The health of Indian democracy looks even poorer if we think of democracy not just as a method of government but also as a way of life based on liberty, equality and fraternity. In terms of these constitutional values, “there is not an iota of improvement”, as Teltumbde aptly puts it. In fact, right now the country seems to be going backward on each count.

There is one curious omission in the book – the absence of any discussion of gender issues. This is not a criticism (the author is free to write on what he likes), but a disappointment. Just as communalism and class conflict are entangled with caste, as Teltumbde argues, so is patriarchy. Caste reinforces men’s obsession with the subjugation of women, especially among the privileged castes, because a free woman is a threat to the purity and unity of the caste. The connection between patriarchy and the caste system has been well recognised by a long line of anti-caste and feminist thinkers. Teltumbde’s thoughts on gender issues would have enriched this illuminating book.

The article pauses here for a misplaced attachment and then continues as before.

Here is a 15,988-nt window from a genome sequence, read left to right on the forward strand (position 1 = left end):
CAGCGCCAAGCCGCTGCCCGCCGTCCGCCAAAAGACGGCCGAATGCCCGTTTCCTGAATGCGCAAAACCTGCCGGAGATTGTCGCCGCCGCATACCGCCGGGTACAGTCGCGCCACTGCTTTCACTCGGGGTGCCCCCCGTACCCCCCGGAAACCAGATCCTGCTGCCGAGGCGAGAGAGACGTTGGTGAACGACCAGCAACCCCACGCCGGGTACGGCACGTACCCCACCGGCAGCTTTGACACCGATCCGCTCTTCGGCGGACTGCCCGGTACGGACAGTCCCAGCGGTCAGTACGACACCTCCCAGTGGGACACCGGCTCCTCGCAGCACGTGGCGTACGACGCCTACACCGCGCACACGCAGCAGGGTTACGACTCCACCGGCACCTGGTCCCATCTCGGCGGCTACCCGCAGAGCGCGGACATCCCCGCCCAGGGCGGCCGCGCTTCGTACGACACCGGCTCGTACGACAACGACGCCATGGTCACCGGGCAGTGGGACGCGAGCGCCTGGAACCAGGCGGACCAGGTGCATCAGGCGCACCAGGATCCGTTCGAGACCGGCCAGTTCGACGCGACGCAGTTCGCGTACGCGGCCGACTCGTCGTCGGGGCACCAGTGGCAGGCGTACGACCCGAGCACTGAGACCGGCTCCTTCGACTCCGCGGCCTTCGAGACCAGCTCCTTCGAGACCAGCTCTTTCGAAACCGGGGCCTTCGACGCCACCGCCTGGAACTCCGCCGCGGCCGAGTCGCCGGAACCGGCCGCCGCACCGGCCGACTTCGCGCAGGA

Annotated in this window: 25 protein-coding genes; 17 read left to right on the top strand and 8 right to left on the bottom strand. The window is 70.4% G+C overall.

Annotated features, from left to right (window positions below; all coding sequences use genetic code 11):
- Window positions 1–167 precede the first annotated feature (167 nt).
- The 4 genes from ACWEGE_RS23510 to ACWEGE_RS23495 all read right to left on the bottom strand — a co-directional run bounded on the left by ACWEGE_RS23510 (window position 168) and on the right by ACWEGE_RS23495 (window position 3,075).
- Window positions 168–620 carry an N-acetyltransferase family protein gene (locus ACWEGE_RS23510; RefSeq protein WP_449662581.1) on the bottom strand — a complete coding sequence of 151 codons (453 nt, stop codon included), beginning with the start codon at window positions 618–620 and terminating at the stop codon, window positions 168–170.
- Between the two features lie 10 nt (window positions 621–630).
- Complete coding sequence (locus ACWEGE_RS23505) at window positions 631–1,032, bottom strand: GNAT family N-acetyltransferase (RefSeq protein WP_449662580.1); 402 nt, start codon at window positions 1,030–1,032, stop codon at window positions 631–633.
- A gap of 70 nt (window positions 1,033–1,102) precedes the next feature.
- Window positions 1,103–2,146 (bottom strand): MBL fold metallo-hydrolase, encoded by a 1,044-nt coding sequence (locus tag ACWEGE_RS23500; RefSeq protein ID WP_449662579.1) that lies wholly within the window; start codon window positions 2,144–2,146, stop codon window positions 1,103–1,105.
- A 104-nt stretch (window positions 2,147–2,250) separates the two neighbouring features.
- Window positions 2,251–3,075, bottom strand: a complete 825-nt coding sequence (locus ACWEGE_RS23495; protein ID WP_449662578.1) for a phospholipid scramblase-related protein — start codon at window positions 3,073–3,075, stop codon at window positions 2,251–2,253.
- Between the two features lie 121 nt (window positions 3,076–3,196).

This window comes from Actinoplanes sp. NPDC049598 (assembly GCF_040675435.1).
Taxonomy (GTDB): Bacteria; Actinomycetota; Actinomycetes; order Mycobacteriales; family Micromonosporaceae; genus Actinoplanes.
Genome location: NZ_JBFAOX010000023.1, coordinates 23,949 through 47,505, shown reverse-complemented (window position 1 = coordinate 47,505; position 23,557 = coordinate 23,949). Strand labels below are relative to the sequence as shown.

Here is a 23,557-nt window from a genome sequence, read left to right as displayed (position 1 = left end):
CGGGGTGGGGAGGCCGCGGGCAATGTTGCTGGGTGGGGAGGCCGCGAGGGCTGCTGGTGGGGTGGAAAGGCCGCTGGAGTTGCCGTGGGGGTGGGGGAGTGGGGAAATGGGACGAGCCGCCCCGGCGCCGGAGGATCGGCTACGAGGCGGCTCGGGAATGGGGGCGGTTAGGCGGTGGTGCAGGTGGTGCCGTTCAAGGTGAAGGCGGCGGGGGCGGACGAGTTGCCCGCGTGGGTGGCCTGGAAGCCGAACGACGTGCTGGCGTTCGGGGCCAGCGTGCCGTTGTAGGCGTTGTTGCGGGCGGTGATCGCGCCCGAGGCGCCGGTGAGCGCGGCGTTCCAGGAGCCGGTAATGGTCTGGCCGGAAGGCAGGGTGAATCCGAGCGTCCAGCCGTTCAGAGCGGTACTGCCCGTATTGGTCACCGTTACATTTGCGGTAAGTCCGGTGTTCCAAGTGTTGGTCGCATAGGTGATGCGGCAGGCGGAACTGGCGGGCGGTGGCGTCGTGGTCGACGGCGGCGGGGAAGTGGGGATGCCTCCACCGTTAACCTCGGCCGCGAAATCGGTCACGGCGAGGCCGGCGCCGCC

Republic of Caste is an invaluable introduction to the essential ideas of Anand Teltumbde, one of the most important thinkers of our times. The book is all the more engaging as it is written in a clear and lively style. Teltumbde is a master at going to the heart of complex matters and putting them in simple, powerful words. Few books have made a deeper impression on me since 2002, when I stumbled on Annihilation of Caste in a dusty library of Allahabad and read it in one sitting.

Jean Drèze is a freelance development economist.